Lately I’ve managed to do quite a lot of reading.  Over my time in Maine I read Looking for Jake by China Mieville, Weapon X by Barry Windsor-Smith, Smoke and Mirrors by Neil Gaiman, Making Comics by Scott McCloud, and a couple of other excellent reads.  I recently also finished The Diamond Age by Neal Stephenson and have launched into Lawrence Lessig‘s Free Culture and Reinventing Comics, also by Scott McCloud.  I’m hoping to finish these within a week and move on to the giant stack of books that only seems to grow larger beside my bed (The Choir Boats by Daniel Rabuzzi and A Portrait of the Artist as a Young Man by James Joyce are two of the most promising).

While reading is a very private act in many ways, one of the great joys of any reader is sharing preferences and recommendations with like-minded souls.  As such, I thought it might be nice to provide a list my own top three recommendations that have taught me about the craft of writing in one form or another.  Eventually I will get around to posting my recommendations of other sorts, such as my favorite airplane reads and the best pulp-style fiction on my bookshelf.  For now, I recommend to you the following:

  • Making Comics by Scott McCloud: The third of McCloud’s books on the theory and practice of comics, Making Comics is, so far, my favorite.  While the book is mainly concerned with comics (hello, the title says “Comics”), for a writer mainly used to working in a purely textual medium it can be quite enlightening to consider story-telling from a different perspective.  I know my own writing has improved.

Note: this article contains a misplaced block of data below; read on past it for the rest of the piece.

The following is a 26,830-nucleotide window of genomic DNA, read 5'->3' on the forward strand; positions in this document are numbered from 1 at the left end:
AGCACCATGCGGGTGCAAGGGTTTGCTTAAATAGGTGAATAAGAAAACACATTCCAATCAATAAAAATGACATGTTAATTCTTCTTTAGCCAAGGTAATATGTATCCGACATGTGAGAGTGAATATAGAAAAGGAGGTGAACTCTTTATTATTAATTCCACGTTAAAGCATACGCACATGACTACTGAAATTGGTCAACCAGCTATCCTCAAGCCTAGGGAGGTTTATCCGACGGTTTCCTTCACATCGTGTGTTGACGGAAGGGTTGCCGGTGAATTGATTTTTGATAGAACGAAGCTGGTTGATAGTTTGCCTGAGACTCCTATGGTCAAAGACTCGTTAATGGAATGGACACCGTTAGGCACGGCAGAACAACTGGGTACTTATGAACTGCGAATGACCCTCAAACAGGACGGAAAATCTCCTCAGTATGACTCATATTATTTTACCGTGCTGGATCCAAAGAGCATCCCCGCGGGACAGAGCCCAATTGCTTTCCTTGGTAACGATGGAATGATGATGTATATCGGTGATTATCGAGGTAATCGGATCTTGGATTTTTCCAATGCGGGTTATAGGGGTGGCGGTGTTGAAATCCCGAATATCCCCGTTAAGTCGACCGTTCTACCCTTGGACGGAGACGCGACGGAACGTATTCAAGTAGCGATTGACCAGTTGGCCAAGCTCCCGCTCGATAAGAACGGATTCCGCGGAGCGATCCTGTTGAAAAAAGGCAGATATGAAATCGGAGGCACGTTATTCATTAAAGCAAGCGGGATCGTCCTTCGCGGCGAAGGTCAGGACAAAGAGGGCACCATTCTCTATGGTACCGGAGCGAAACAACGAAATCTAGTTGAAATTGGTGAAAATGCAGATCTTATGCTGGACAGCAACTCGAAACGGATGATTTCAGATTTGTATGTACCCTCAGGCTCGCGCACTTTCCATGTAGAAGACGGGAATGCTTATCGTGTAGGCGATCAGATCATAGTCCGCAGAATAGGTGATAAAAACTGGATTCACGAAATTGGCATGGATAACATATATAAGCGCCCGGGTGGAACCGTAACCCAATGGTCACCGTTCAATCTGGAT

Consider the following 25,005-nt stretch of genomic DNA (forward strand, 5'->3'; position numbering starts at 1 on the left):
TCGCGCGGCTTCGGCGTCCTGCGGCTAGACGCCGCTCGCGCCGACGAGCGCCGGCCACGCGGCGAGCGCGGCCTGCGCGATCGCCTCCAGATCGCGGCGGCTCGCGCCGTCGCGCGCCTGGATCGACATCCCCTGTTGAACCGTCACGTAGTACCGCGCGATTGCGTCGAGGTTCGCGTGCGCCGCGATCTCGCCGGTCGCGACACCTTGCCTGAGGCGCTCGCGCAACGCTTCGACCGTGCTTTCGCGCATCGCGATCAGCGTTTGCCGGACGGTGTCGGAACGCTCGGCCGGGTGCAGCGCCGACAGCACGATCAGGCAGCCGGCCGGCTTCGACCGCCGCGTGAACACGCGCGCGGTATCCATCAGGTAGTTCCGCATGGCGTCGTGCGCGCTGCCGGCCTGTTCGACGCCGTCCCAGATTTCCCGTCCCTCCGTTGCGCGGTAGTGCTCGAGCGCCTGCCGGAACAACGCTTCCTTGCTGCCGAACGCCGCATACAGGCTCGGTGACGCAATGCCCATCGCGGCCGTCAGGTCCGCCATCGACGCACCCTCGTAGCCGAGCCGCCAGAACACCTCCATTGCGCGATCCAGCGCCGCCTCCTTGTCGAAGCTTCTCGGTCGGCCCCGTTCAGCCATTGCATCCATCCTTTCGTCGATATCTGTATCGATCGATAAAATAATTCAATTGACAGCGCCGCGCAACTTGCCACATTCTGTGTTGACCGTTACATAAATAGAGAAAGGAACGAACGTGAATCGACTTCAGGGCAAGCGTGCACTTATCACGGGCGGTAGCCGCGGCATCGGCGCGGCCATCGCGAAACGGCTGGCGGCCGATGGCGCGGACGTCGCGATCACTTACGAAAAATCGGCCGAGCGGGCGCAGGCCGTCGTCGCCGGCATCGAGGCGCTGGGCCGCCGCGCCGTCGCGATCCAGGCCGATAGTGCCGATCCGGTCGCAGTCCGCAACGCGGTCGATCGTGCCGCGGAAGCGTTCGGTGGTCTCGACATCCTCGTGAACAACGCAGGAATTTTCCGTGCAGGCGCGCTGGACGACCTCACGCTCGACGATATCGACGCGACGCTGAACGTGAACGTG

• Smoke and Mirrors by Neil Gaiman: I consider Gaiman to be one of the great modern masters of the short form.  Whether writing prose, poetry, or drabbles, he allows his story to wander in all the right ways.  It is as if he slowly guides it across the paper, exploring new places you never would have thought you would end up from the beginning.  What’s more, Smoke and Mirrors reminds me that sex is a powerful motivation (surprise!) and displays a powerful range of characters.
  • Sabriel by Garth Nix: The trilogy that began with Sabriel was one of the most formative literary works of my childhood.  Nix’s world building taught me almost everything I know about how to create a realm that is both real and unreal, based on fact yet abstracted beyond what we consider possible.  I highly recommend these, even for adults.

Now you’ve seen my picks.  What are your favorites?  What (or whom) has taught you about the craft of writing, the use of words, and this thing we call story telling?

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